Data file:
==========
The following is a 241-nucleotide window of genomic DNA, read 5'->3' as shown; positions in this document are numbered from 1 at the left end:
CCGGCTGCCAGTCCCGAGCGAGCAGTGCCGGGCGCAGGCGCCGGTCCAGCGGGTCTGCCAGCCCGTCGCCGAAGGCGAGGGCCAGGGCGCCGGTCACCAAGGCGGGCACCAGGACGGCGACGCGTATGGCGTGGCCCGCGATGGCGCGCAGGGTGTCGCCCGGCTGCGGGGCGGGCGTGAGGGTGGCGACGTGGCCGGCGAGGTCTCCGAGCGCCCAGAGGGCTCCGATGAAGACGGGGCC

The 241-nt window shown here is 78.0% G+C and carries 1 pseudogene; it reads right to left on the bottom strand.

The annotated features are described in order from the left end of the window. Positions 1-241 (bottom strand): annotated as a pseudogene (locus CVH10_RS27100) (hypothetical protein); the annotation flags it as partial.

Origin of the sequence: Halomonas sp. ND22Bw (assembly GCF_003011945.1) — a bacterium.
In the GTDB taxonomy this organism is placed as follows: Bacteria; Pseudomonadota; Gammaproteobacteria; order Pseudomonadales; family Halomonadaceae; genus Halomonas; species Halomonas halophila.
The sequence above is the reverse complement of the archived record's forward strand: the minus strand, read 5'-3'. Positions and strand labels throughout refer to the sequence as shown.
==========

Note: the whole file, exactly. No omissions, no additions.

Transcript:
The following is a 241-nucleotide window of genomic DNA, read 5'->3' as shown; positions in this document are numbered from 1 at the left end:
CCGGCTGCCAGTCCCGAGCGAGCAGTGCCGGGCGCAGGCGCCGGTCCAGCGGGTCTGCCAGCCCGTCGCCGAAGGCGAGGGCCAGGGCGCCGGTCACCAAGGCGGGCACCAGGACGGCGACGCGTATGGCGTGGCCCGCGATGGCGCGCAGGGTGTCGCCCGGCTGCGGGGCGGGCGTGAGGGTGGCGACGTGGCCGGCGAGGTCTCCGAGCGCCCAGAGGGCTCCGATGAAGACGGGGCC

The 241-nt window shown here is 78.0% G+C and carries 1 pseudogene; it reads right to left on the bottom strand.

The annotated features are described in order from the left end of the window. Positions 1-241 (bottom strand): annotated as a pseudogene (locus CVH10_RS27100) (hypothetical protein); the annotation flags it as partial.

Origin of the sequence: Halomonas sp. ND22Bw (assembly GCF_003011945.1) — a bacterium.
In the GTDB taxonomy this organism is placed as follows: Bacteria; Pseudomonadota; Gammaproteobacteria; order Pseudomonadales; family Halomonadaceae; genus Halomonas; species Halomonas halophila.
The sequence above is the reverse complement of the archived record's forward strand: the minus strand, read 5'-3'. Positions and strand labels throughout refer to the sequence as shown.